From Mary Treat 28 July 1873
Vineland, New Jersey.
July 28, 1873.
I write to inform you of the result of my experiments with Drosera filiformis.1 But first allow me to tell you of the immense quantity I found, in its fullest vigor, just coming into bloom.— On the morning of July 7th, I started for the country, some thirty miles distant, and before noon of the same day, was in midst of acres of this beautiful plant, standing so thick as to exclude almost everything else. I had only found it in limited quantities before this, and never such strong, vigorous plants as these. So I wrote you that it caught only small insects, but now found I was mistaken.2 Great Asilus flies3 were held firm prisoners, and innumerable moths and butterflies, were alike held captive until they died; the bright pink flowers and glistening dew-like substance, luring them on to sure death. After the death of the larger insects they fall around the roots of the plants as if to fertilize them, but the smaller insects remain sticking to the leaves. The leaf itself does not coil around the insect, the sticky substance being sufficient to hold it, and the more the fly struggles the more it becomes entangled in the filaments, and the sooner dies.
I carefully removed strong plants away from atmospheric agitation, and found they would bend toward a struggling fly. I pinned living flies within a quarter of an inch of the leaf, in less than an hour the flies legs would become entagled in the filaments. I then tried them three quarters of an inch from the leaves. The leaves bent perceptibly away from the light toward the flies, but did not reach them at this distance. I tried bits of raw beef with the same result. I could see no effect produced upon the glands by rubbing them with a needle; perhaps I did not understand just how you wished it done.4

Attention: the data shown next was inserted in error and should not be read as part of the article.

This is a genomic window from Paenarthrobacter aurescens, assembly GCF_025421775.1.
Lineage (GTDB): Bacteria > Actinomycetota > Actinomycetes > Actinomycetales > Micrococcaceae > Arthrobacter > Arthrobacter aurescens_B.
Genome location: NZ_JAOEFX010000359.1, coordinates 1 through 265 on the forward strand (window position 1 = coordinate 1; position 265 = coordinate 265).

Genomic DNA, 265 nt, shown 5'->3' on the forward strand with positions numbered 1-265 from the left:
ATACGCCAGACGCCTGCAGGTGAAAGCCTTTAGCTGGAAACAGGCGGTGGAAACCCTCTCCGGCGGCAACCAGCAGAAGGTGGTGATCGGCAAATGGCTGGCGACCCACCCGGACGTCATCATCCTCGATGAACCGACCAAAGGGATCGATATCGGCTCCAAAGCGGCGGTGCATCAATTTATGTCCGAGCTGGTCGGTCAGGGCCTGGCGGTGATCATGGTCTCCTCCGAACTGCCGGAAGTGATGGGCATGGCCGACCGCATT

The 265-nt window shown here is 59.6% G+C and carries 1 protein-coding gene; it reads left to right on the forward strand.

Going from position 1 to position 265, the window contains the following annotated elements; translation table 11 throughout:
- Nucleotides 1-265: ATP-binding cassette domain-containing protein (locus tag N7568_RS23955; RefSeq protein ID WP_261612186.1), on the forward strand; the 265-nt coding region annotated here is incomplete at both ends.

But the most perfect, active fly-trap among these plants is D. longifolia.5 In less than three hours a vigorous healthy leaf will fold completely around a struggling fly, and bits of raw beef will become so enfolded in the leaf as to be completely hidden from view, while mineral substances—dry bits of chalk, magnesia and pebbles made no impression on the leaves. I wet the chalk in water, the filaments soon began to clasp it, but soon unfolded again, leaving it free on the blade of the leaf.
I also experimented with D. rotundifolia.6 You are aware that the filaments around the edge of this leaf are longer than those on D. longifolia. I placed raw beef on the blade of this leaf, in three hours the inner filaments are curved closely around it, and the longer filaments circling the edge of the leaf were slowly curving upward; in twelve hours all the filaments were clasping the beef, the glands like so many mouths, seeming to absorb nourishment from the meat. While on an equally vigorous leaf a dry bit of chalk made no impression. The filaments slowly curve around raw bits of apple, but not so firmly as around animal substances, and are nearly three times a long in making the movement.
Some days the plants worked much better than others, whether it was owing to the electrical condition of the atmosphere, or whether it was due to the amount of moisture therein contained, I had no means of ascertaining.
I sent Dr. Gray a box of the plants, but he begs me to go on with the experiments and publish results, as he is too much occupied to give them any attention.7
Dionaea does not grow in this state, it has only been found in North Carolina, but I hope sometime to be able to visit its locality, and study it in its native home.8
Yours very respectfully, | Mary Treat.
Reports in detail on her experiments with Drosera. Finds she was mistaken in thinking D. filiformis captured only small insects.